TITLE: Under Review
AUTHOR: Eugene Wallingford
DATE: February 14, 2008 6:43 AM
Leave it to George Costanza. In the episode of
George finally has a great relationship with a wonderful
woman. Inexplicably, she likes everything about him.
Yet all he can think about is Jerry's current girlfriend,
a masseuse who can't stand George. Rather than turn his
attention to his own loving partner, he makes such a
strident effort to get the masseuse to like him that he
drives her even further away -- and loses his own girl,
who can't understand George's obsession. But it's really
quite simple: George wants everyone to like him.
I understand that not everyone will like me. But deep
inside it's easy to lose sight of that fact in the
course of daily interactions. When I
became department head,
one of my goals was to treat everyone fairly, to be open
and honest so that each member of the faculty could trust
that I was giving him or her a fair hearing and doing the
best I could to help him or her succeed within whatever
conditions we found ourselves to be operating.
That's where George's problem tries to sneak in the door.
What if I do treat everyone fairly and am open and honest;
what if I do all I can so that each faculty can trust me
and my intentions -- and still someone is unhappy with me?
Trying to do what George tried to do is a recipe for
disaster. As hard as it is sometimes, all I can do is
what I can do. I should -- must -- act in a trustworthy
manner, but I cannot make people like what I do, or like
me. That is
part of the territory.
For me, though, the occasional encounter with this truth
sucks a lot of psychic energy out of me.
This is the second semester of my third year as head,
which means that I am undergoing a performance evaluation.
I suppose the good news is that the dean feels comfortable
enough with how I've done to do the review at all, rather
than look for a new person for the next three-year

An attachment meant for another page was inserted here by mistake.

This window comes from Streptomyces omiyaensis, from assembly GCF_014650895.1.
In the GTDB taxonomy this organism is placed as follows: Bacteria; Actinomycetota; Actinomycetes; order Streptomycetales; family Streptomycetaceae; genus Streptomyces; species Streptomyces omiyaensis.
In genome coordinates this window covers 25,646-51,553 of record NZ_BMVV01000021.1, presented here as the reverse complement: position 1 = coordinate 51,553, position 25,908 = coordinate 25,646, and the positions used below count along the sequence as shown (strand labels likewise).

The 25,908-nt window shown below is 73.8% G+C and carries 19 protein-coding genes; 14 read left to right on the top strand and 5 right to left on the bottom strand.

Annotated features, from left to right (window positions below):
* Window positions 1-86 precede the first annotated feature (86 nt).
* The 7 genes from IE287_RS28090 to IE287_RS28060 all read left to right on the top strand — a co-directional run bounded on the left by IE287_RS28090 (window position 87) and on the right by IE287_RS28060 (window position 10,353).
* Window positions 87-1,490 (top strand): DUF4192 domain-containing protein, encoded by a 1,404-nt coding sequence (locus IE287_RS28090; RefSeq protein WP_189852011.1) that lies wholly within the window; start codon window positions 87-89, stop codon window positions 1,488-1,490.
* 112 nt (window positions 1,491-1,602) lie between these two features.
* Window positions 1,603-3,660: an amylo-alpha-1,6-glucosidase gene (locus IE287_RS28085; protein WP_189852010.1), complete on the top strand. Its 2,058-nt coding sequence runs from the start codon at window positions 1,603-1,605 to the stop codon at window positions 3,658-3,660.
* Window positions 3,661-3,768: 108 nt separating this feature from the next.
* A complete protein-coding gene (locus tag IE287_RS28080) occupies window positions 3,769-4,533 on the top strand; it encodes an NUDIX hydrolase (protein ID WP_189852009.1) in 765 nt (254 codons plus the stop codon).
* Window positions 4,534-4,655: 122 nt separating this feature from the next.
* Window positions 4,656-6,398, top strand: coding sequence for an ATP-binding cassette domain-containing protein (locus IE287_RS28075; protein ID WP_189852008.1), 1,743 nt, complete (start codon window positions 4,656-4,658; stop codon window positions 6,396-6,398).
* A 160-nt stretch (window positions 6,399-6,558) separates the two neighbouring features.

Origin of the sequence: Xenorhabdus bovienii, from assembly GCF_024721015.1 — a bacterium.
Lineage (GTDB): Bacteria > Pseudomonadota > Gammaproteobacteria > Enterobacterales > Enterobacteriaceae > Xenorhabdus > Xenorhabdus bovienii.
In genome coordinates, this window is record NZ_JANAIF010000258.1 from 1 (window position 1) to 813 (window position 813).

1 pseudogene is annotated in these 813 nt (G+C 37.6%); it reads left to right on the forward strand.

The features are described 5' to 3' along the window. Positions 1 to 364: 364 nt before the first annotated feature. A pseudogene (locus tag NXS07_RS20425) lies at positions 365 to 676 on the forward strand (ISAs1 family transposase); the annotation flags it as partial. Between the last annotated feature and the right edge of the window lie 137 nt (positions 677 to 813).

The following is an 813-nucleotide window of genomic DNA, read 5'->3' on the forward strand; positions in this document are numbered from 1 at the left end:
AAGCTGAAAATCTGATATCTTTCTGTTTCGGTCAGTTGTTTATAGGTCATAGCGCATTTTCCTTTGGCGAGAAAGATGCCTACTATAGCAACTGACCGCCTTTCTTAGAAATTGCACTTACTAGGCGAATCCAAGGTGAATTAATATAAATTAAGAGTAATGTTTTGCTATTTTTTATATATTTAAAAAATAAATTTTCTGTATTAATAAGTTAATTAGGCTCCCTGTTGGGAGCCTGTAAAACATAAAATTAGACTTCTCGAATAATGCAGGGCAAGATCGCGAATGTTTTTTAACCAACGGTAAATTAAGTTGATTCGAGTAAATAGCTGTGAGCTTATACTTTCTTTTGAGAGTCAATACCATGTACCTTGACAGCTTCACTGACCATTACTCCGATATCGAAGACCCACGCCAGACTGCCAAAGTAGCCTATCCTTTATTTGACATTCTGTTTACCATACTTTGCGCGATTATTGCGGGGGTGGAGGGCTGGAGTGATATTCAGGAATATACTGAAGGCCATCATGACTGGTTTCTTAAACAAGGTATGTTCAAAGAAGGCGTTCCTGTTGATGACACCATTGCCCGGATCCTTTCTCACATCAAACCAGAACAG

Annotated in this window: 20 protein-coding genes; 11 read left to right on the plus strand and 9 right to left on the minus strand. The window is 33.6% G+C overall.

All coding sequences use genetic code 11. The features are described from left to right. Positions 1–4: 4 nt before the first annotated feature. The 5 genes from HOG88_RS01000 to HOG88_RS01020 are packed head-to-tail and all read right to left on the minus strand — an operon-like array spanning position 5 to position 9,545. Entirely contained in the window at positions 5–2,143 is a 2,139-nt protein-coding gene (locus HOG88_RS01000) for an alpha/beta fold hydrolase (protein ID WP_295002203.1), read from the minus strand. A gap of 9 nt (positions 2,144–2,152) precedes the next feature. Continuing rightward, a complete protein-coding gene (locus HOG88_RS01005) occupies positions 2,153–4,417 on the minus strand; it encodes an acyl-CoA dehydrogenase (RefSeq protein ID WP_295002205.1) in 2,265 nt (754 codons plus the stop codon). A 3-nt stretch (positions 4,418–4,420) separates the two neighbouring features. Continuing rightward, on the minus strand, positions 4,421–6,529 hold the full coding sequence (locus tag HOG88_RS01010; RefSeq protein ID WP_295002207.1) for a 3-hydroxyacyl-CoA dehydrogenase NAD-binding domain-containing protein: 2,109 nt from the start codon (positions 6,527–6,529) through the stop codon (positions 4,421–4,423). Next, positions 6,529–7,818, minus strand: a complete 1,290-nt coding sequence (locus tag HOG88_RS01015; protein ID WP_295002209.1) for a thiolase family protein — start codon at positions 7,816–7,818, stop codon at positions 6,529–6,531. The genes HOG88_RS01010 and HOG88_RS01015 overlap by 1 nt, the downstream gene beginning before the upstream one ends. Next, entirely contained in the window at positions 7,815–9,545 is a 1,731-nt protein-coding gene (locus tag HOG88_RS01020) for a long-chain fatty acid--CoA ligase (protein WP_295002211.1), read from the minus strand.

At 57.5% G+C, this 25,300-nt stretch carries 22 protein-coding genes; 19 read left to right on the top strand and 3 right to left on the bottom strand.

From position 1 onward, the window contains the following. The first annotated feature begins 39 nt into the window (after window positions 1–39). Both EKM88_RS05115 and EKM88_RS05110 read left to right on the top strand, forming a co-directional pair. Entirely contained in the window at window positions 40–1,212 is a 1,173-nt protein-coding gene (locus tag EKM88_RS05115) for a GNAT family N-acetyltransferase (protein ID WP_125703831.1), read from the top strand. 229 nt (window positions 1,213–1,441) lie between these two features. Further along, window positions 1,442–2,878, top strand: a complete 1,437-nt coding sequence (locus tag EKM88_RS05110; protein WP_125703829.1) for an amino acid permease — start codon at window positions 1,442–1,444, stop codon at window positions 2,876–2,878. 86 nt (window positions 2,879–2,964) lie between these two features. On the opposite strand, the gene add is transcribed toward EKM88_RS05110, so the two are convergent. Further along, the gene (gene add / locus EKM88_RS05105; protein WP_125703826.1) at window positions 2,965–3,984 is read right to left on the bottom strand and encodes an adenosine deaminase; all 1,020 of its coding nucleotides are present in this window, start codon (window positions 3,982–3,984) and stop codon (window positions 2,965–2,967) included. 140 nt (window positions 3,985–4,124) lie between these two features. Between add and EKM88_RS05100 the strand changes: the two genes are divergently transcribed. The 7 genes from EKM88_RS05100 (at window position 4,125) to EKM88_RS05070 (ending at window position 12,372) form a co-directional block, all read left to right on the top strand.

appointment. He is using an assessment instrument
developed by the
at Kansas State. The faculty were asked to judge my
performance on a number of tasks that are part of a head's
job, such as "Guides the development of sound procedures
for assessing faculty performance" and "Stimulates or
rejuvenates faculty vitality/enthusiasm". My only role
in the process was to rank each of the tasks in terms of
their importance to the job.
I look at the review as both summative and formative. The
summative side of the review is to determine how well I've
done so far and whether I should get to keep doing it. The
formative side is to give me feedback I can use to improve
for the future. As you might guess from my fondness for
so-called agile software development practices, I am much
more interested in the formative role of the assessment.
I know that my performance has not been ideal -- indeed,
it's not even been close! -- but I also know that I can
get better. Feedback from my colleagues and dean will
Though I was not asked to assess my performance on these
issues, I do have a sense of my job performance. I have
been only marginal in managing day-to-day affairs. That
task requires a certain kind of focus and energy that I've
had to develop on the job. I've also had to learn how to
respond effectively in the face of a
of data, information, and requests. I have also been only
marginal in "leadership" tasks, the ones that require I
take initiative to create new opportunities for faculty
and students to excel. This is an area where I have had
a lot of ideas and discussed possibilities with the faculty,
but finding time to move many of these ideas forward has
In an area of particular importance to our department given
its history, I have done a reasonable job of communicating
information to the faculty, treating individual faculty
fairly, and encouraging conversation. I recognized these
tasks as primary challenges when I accepted my appointment
and, while I had hoped to do better, I've done well so far
to keep this dynamic front and center.
The results of the faculty survey are in; they arrived in
my mailbox yesterday. I decided not to read the results
right away... I have been a little under the weather and
wanted to preserve my mental energy for work. The last
session of my 5-week bash scripting course meets today,
and I would rather be focused on wrapping up the class
than on the data from my evaluation. I can tell myself
not to fall victim to George's masseuse problem, but
sometimes that is more easily done with conscious choices
about how and when to engage relationships.
This afternoon, I'll look at the data, see what they can
help me learn, and think about the future.